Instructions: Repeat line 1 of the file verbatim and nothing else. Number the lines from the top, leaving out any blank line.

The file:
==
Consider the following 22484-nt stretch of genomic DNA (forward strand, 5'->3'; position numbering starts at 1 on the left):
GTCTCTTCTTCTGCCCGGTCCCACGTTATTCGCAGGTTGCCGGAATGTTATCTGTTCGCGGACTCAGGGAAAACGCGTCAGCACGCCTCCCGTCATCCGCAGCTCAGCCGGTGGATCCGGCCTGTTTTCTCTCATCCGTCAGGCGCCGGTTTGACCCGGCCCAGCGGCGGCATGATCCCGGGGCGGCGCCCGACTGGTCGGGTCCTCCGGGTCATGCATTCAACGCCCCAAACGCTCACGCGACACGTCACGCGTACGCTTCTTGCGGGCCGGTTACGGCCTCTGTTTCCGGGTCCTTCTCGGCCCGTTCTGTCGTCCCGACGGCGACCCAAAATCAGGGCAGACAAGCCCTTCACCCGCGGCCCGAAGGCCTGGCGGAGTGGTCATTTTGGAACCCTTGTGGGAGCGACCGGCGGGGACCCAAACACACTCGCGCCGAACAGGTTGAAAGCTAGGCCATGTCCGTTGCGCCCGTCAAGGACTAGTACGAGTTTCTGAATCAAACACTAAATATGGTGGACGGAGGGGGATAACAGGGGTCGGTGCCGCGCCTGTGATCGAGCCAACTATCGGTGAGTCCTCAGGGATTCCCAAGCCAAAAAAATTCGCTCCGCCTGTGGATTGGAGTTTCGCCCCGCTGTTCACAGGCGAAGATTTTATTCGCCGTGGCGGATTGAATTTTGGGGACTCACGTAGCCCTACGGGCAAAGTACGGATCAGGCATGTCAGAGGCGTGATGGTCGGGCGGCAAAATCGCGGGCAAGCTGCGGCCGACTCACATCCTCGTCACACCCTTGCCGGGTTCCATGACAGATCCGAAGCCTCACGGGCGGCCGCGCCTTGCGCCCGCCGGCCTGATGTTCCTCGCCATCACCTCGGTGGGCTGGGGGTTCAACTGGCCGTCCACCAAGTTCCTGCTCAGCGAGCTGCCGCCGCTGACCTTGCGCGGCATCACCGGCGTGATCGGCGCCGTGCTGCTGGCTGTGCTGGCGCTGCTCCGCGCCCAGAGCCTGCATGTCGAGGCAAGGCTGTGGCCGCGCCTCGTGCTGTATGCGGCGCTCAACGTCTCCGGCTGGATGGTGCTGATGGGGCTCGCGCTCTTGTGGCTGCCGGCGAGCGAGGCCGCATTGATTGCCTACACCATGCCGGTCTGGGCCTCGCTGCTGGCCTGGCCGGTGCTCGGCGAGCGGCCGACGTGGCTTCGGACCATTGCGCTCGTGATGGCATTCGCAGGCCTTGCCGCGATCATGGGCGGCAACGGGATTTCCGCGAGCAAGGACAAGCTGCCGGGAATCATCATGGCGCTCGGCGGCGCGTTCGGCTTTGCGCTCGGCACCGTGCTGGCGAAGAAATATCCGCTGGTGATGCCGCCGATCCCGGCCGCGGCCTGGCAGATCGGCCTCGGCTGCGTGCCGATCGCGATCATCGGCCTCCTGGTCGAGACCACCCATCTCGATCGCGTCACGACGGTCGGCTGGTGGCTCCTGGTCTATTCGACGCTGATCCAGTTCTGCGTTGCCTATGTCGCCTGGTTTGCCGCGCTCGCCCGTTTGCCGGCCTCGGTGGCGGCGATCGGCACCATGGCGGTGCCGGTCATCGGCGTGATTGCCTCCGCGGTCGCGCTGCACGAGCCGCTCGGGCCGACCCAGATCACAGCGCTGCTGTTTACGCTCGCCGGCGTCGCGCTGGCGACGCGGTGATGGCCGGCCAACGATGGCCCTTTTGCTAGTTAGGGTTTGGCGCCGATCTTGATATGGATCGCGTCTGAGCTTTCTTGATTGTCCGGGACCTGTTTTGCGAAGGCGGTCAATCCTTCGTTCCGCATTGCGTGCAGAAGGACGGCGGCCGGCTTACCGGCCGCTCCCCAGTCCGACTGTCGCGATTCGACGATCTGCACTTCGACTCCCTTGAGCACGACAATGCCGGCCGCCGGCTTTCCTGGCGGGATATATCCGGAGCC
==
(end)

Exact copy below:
Consider the following 22484-nt stretch of genomic DNA (forward strand, 5'->3'; position numbering starts at 1 on the left):